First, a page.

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Pennsylvania Is A Key State For Trump And Biden Campaigns

Nov 3, 2020


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The spine of the Steve James documentary series City So Real is the 2019 campaign that led to Lori Lightfoot becoming mayor of Chicago. But the heart of it is the conviction that no single election, no matter how hard-fought and no matter how high-stakes, is the single cause of or cure for problems that are systemic and longstanding. Director Steve James (Hoop Dreams, but also fine films like Life Itself and Abacus: Small Enough To Jail) may not have gotten the story he anticipated when he started, but the one he tells here has arrived right on time.

Updated at 7:25 a.m. Wednesday ET: As of early morning Wednesday ET, The Associated Press has not yet called the presidential race in valuable Pennsylvania, leaving its 20 electoral votes highly contested.

New Supreme Court Justice Amy Coney Barrett heard her first oral arguments at the Supreme Court on Monday. Participating by phone with the other justices, a practice followed by the court since the coronavirus pandemic, she asked questions in turn in a set of cases that presented difficult procedural questions but no headlines.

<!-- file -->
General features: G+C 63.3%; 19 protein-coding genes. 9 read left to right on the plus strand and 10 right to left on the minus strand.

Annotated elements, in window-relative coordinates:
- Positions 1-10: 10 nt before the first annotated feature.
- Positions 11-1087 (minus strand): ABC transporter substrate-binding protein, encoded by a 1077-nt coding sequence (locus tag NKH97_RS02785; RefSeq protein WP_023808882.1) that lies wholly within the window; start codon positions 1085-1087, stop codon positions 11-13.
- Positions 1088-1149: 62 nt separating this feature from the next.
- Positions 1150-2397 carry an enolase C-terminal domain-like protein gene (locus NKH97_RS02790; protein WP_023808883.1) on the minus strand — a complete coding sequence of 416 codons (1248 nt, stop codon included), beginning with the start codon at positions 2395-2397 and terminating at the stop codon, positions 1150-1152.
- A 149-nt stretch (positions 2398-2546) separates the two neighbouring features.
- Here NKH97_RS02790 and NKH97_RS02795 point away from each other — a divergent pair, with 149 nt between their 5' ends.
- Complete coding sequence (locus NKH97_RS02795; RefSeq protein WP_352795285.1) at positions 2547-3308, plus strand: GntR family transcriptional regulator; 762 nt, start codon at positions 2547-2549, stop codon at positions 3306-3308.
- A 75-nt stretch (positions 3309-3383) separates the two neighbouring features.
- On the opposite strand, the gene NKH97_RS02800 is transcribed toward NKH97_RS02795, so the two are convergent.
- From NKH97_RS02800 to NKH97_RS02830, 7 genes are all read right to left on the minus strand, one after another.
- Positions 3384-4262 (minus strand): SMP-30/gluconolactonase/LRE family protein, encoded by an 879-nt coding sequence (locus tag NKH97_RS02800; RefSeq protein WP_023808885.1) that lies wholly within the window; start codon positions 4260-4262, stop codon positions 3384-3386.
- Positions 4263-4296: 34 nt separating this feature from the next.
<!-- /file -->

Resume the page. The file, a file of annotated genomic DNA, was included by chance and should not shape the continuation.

The court said she did not participate in the court's work last week after being sworn in so she would be prepared for oral arguments this week.

Among those anxiously watching the U.S. presidential election is a Guatemalan mother and her teenaged son who have taken refuge in a church in Austin, Texas, for the entirety of Donald Trump's presidency.

Hilda and Iván Ramirez are ensconced in the Sunday school wing of St. Andrews Presbyterian Church, which has given them sanctuary from deportation for more than four and a half years.

What is it, why do we have it, and why hasn't it changed? Born from a rushed, fraught, imperfect process, the origins and evolution of the Electoral College might surprise you and make you think differently about not only this upcoming presidential election, but our democracy as a whole.

This video is based on the Throughline podcast sereis on the history of our election system called (mis)Representative Democracy.